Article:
Why didn’t the ultra-Orthodox take coronavirus seriously? - analysis

Why did it taken so long for the the community to take the epidemic and its dangers seriously?

A closed Mikvah in the Ultra orthodox neighborhood of Meah Shearim, Jerusalem on March 25, 2020 (photo credit: YONATAN SINDEL/FLASH90)
A closed Mikvah in the Ultra orthodox neighborhood of Meah Shearim, Jerusalem on March 25, 2020
(photo credit: YONATAN SINDEL/FLASH90)
The pictures have become all to familiar. Large numbers of ultra-Orthodox men gathering in together for a wedding, a funeral, for prayer services, in yeshivas, and other aspects of communal religious life despite the social-distancing orders of the Health Ministry to top the coronavirus epidemic.
And although the ultra-Orthodox public began to take the crisis more seriously over the course of last week, some schools and yeshivas remained open, as were many synagogues, while large public celebrations continued to take place.
Of particular note was that the senior rabbinic leadership of the Ashkenazi, non-hassidic ultra-Orthodox community ruled that schools and yeshivas should remain open and never rescinded that order, although the school term has now ended.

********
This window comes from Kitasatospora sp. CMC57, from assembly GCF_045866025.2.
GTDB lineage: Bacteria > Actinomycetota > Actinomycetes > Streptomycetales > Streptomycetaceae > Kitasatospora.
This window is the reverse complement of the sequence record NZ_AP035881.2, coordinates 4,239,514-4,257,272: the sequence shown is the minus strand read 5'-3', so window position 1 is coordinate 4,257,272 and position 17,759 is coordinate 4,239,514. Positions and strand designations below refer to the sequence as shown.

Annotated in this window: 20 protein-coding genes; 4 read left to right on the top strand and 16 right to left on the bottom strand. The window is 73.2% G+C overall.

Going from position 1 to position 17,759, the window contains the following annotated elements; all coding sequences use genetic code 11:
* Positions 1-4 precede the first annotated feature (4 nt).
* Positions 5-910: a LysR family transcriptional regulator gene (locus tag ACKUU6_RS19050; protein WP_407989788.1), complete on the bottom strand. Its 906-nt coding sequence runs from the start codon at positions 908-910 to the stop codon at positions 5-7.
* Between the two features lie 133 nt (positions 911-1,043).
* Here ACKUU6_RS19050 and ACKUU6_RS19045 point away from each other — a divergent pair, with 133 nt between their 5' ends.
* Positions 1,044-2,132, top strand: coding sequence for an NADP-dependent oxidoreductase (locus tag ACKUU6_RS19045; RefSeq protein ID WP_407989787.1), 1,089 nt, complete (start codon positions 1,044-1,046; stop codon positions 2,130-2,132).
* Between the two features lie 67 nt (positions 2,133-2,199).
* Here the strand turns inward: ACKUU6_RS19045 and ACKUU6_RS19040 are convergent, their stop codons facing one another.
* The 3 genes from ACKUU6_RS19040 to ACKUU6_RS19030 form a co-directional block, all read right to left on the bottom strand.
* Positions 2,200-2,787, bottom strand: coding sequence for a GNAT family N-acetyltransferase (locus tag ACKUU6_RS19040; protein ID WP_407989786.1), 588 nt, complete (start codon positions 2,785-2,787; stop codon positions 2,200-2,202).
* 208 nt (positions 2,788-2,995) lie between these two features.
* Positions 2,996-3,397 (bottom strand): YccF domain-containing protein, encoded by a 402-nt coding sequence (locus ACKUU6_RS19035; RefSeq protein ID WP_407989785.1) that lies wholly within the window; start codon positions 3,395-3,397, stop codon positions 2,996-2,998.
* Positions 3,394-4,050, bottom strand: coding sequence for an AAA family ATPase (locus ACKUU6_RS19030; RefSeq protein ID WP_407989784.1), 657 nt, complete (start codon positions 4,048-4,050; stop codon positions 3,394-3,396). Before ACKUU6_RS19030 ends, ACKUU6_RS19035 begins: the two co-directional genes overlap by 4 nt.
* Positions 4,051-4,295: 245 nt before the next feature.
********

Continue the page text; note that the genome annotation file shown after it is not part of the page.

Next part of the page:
It took till Sunday for the most senior leader of this community, Rabbi Chaim Kanievsky, to finally issue a clear ruling that the community must obey government orders aimed at stopping the deadly virus.
That Kanievsky made his comments shortly after data was released showing the highest rates of Covid-19 infections in the country are in cities with high ultra-Orthodox populations demonstrates how serious the consequences of this delay might turn out to be.
But why did it taken so long for the the community to take the epidemic and its dangers seriously?
One of the primary reasons is that the ultra-Orthodox community sees its rabbis as its true leaders and not the secular authorities or politicians.
“The ultra-Orthodox community does not see the state as representing its interests, you live with the state, it’s like your apartment building management council, but it doesn’t tell you what to do,” says Professor Yedidya Stern, vice president of the Israel Democracy Institute and an expert on ultra-Orthodox society.